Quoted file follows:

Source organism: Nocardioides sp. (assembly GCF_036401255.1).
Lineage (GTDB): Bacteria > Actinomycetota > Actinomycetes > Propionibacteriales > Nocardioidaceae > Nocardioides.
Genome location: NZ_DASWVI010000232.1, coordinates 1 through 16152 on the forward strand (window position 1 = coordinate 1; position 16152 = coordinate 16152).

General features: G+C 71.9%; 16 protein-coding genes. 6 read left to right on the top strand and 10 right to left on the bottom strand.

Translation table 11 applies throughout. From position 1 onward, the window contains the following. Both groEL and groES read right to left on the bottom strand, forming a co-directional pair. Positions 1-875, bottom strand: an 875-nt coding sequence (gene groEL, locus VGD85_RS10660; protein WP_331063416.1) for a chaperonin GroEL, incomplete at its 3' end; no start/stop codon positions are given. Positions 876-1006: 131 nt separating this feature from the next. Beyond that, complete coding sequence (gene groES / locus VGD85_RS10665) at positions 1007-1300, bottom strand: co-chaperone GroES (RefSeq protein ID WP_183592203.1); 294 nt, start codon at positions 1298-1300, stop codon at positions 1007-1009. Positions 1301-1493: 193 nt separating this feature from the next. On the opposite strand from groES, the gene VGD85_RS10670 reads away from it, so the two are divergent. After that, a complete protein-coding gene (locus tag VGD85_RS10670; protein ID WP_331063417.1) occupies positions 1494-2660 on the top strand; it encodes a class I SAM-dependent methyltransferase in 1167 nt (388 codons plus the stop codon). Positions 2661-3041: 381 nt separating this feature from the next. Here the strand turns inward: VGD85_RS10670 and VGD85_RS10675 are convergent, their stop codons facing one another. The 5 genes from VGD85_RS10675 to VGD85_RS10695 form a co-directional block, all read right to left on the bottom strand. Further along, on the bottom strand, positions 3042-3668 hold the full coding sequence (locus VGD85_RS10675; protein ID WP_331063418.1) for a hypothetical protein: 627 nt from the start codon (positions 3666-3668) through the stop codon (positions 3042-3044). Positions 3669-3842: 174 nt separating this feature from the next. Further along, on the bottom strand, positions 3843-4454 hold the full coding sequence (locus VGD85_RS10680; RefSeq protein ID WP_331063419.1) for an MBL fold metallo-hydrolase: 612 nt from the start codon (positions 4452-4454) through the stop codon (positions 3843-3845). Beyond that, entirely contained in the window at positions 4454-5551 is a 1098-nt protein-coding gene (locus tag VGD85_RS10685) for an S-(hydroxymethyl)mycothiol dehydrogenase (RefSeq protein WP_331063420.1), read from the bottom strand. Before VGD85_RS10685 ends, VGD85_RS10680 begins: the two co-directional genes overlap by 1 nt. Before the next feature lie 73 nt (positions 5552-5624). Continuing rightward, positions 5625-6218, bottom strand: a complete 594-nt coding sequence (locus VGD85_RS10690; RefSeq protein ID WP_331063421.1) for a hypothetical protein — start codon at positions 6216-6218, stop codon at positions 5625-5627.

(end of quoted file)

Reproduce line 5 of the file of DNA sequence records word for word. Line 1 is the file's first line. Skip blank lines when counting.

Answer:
Translation table 11 applies throughout. From position 1 onward, the window contains the following. Both groEL and groES read right to left on the bottom strand, forming a co-directional pair. Positions 1-875, bottom strand: an 875-nt coding sequence (gene groEL, locus VGD85_RS10660; protein WP_331063416.1) for a chaperonin GroEL, incomplete at its 3' end; no start/stop codon positions are given. Positions 876-1006: 131 nt separating this feature from the next. Beyond that, complete coding sequence (gene groES / locus VGD85_RS10665) at positions 1007-1300, bottom strand: co-chaperone GroES (RefSeq protein ID WP_183592203.1); 294 nt, start codon at positions 1298-1300, stop codon at positions 1007-1009. Positions 1301-1493: 193 nt separating this feature from the next. On the opposite strand from groES, the gene VGD85_RS10670 reads away from it, so the two are divergent. After that, a complete protein-coding gene (locus tag VGD85_RS10670; protein ID WP_331063417.1) occupies positions 1494-2660 on the top strand; it encodes a class I SAM-dependent methyltransferase in 1167 nt (388 codons plus the stop codon). Positions 2661-3041: 381 nt separating this feature from the next. Here the strand turns inward: VGD85_RS10670 and VGD85_RS10675 are convergent, their stop codons facing one another. The 5 genes from VGD85_RS10675 to VGD85_RS10695 form a co-directional block, all read right to left on the bottom strand. Further along, on the bottom strand, positions 3042-3668 hold the full coding sequence (locus VGD85_RS10675; protein ID WP_331063418.1) for a hypothetical protein: 627 nt from the start codon (positions 3666-3668) through the stop codon (positions 3042-3044). Positions 3669-3842: 174 nt separating this feature from the next. Further along, on the bottom strand, positions 3843-4454 hold the full coding sequence (locus VGD85_RS10680; RefSeq protein ID WP_331063419.1) for an MBL fold metallo-hydrolase: 612 nt from the start codon (positions 4452-4454) through the stop codon (positions 3843-3845). Beyond that, entirely contained in the window at positions 4454-5551 is a 1098-nt protein-coding gene (locus tag VGD85_RS10685) for an S-(hydroxymethyl)mycothiol dehydrogenase (RefSeq protein WP_331063420.1), read from the bottom strand. Before VGD85_RS10685 ends, VGD85_RS10680 begins: the two co-directional genes overlap by 1 nt. Before the next feature lie 73 nt (positions 5552-5624). Continuing rightward, positions 5625-6218, bottom strand: a complete 594-nt coding sequence (locus VGD85_RS10690; RefSeq protein ID WP_331063421.1) for a hypothetical protein — start codon at positions 6216-6218, stop codon at positions 5625-5627.